Before becoming a Starfinder, Julakesh was a vesk soldier. She spent most of her time policing residents and putting down rebellious behaviour among the barbarous feline humanoids on Vesk-6. She treated her charges with respect but revelled in the opportunity for glorious combat, or competition among her fellow soldiers. As she rose through the ranks her chances for combat increased, and eventually she was given the opportunity to join a combat vessel bound for a fierce battlefield on another planet. She accepted the honour with great enthusiam and left Vesk-6 for the first time since she joined the military.

Unfortunately, a solar flare and the subsequent coronal mass ejection struck their ship, causing most of the systems to fail and the nearly all of the crew to die. Of those few crew remaining, all of them were left changed—three suffered slow radiation poisoning, one’s scales turned a sickly brown, one lost more than half his muscle mass and two suffered terrible mutations. The energy from the corona bonded with Julakesh in a moment of intense pain, leaving her capable of using the very elements of the universe as a weapon—the power of gravity and the power of the stars. She was no longer Vesk, she was something other. Something greater.

Through luck and determination, Julakesh and her fellow ailing soldiers managed to steer the ship back to Vesk-6 where they were taken care of by the military doctors. Julakesh was cleared for active duty, but found the next few years of work unfulfilling. Although she enjoyed combat as much as she always had, her gaze was constantly drawn heavenward, she knew in her heart she belonged among the stars.

Eventually she left behind her promising military career and set out into the unknown on a passenger ship travelling to Absalom station. As they took off into the beautiful void of space, Julakesh finally felt at peace. This was where she belonged.

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Want to join the Starfinder Society? Download the Starfinder Roleplaying Guild Guide for more information. It’s a free download on Paizo’s website. )

Her travels have taken her far and wide since then, but as much as she loves discovering and exploring new planets and stars, she’s always happiest in the void of space, surrounded by silence and stars. She has recently joined the Starfinders, in the Wayfinders, and is excited to push new boundaries and travel the unknown depths of space.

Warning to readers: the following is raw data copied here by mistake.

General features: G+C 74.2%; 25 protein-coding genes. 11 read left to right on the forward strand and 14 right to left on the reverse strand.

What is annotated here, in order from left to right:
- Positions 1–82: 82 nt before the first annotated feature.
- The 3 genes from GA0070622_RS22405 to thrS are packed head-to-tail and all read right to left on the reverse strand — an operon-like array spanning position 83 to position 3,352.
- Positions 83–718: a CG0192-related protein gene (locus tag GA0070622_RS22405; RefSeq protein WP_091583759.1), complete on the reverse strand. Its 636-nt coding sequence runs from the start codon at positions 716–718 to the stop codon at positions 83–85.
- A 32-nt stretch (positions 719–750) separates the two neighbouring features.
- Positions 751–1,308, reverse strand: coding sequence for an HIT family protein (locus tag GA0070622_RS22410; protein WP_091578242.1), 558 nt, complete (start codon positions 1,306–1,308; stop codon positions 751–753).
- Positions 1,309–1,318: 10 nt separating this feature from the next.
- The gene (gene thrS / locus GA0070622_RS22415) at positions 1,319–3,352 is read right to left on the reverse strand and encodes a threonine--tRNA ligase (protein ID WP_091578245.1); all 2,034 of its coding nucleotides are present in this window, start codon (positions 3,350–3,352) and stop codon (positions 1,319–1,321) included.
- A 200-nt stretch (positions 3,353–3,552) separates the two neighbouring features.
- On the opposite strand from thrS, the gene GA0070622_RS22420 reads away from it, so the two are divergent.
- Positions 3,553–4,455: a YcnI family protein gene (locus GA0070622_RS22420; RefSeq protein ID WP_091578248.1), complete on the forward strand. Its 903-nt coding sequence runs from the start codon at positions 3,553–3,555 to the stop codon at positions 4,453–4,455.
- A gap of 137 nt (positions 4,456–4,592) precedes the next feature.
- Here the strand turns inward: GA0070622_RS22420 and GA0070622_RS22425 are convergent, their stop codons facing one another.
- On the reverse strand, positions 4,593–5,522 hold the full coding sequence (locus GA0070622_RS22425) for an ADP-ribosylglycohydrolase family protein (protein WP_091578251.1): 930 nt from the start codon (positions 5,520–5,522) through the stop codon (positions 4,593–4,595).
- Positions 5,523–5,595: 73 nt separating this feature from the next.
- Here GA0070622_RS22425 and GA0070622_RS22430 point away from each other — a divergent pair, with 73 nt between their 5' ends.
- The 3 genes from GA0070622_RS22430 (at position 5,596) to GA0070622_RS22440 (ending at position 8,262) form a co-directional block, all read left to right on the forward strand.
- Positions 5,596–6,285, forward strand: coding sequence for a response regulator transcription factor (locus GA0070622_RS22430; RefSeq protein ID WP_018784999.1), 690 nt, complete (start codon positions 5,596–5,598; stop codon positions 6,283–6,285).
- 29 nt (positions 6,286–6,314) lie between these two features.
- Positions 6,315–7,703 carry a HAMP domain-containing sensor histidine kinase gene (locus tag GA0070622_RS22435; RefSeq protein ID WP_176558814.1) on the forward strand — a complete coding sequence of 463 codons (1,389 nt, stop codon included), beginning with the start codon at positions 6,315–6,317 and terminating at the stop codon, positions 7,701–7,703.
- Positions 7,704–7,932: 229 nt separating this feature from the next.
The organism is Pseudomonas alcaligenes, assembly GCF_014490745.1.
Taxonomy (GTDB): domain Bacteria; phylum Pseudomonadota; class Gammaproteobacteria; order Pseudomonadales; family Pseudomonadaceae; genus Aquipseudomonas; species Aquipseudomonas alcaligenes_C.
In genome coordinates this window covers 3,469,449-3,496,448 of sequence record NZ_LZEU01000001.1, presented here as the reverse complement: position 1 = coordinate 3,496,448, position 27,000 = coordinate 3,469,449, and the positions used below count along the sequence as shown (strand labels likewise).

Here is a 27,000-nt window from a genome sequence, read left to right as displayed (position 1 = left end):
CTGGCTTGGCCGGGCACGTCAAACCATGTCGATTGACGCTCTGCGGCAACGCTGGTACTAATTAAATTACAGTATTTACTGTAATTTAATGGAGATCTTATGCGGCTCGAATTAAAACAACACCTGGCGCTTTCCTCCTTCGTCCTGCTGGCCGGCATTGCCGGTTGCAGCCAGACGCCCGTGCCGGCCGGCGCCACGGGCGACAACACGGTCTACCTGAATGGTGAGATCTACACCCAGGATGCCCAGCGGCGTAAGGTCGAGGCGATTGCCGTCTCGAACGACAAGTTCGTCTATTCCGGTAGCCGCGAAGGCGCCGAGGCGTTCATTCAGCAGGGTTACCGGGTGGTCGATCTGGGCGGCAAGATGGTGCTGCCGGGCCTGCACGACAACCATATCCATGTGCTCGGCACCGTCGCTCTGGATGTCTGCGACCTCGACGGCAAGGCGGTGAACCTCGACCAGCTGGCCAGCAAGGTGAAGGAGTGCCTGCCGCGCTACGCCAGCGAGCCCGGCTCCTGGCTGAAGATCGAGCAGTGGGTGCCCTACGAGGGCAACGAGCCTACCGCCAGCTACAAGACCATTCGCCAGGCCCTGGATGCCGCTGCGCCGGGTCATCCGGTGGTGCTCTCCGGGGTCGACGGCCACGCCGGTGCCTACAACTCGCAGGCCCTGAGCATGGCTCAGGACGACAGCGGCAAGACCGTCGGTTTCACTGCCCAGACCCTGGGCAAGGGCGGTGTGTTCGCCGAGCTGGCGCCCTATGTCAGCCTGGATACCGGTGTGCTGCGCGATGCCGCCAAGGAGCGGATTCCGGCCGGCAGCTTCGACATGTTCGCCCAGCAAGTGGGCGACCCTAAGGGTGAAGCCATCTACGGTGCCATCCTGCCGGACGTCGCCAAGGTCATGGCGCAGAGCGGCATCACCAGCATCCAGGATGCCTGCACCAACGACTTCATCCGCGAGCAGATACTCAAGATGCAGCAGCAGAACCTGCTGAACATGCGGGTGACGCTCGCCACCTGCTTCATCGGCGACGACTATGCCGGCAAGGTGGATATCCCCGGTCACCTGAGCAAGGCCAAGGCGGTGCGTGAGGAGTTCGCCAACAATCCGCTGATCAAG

Her love of glory and battle shines through no matter the circumstances, not only from her bright exuberant smiles, but also from her loudly exclaiming her joy for all to hear. She’s easily confused by long words, and has absolutely no understanding of advanced technology. She hacks ‘puters’ with a fist, and never lies. She’s a happy, energetic soul, quick to laugh and often smiling. She doesn’t have much of a verbal filter, and her well-meaning compliments tend to insult her fellow Starfinders.


She offers pleasant and friendly greetings…  

“Greetings, companions! The honour is YOURS!”

“You look at least half-competent! Wonderful! If you’re a quarter as capable as I am we’ll be a formidable team!”

“Hail, friend-bug! We shall soon break bread and bones together!”

She provides compliments and encouragement…

“You are not as feeble as I expected!”

She’s always ready for a good time…

“Ah! Yes! Let us hope there are terrifying beasts and dangerous traps within this ‘mainframe’ they spoke of! THAT WOULD BE GREAT FUN!”

She’s always willing to lend a helping hand…

“Yes! You are very meek and pathetic! Be happy we are here to make you a winner!”

“After my mission and befriending your many soft people, I will pound you into the dirt many times! This will make you stronger! You will know how to use your weapons, then!” She thumps her chest and smiles. “If you are lucky, you will then be as strong as a child among my people! A great accomplishment! You will see! You will be proud! Bring honour to your name!”

She’s understanding…

“Ah, yes! Puters! I know these! When they make noises I don’t like I punch them dead! Many of my fellows do not like this. They caress the puters instead, with fingers and some invisible force called coding. You are one of them, yes? A lover to puters?”

And she’s always ready for a fight…

“BRING YOUR FACE TO MY FISTS!”

“TO BATTLE, FRIENDS! IT IS TIME TO EARN OUR HONOUR! AHAHAHAHAAA!”


All in all, she’s one colourful character, and I hope you’ve enjoyed hearing about her as much as I enjoyed sharing her with you today. If you’re one of the delightful people who have given me kind words about Julkaesh, thank you so much for the feedback! It means a lot. To read more about Julakesh, you can check out some of her previous play-by-post games, including The Commencement, and Yesteryear’s Truth. Or, pop in and check out her current misadventures, in The Dire GM’s Solar Sortie.

Until next time,

I wish you honour and glory (and more than a few laughs)!

Julakesh Starfist
Jessica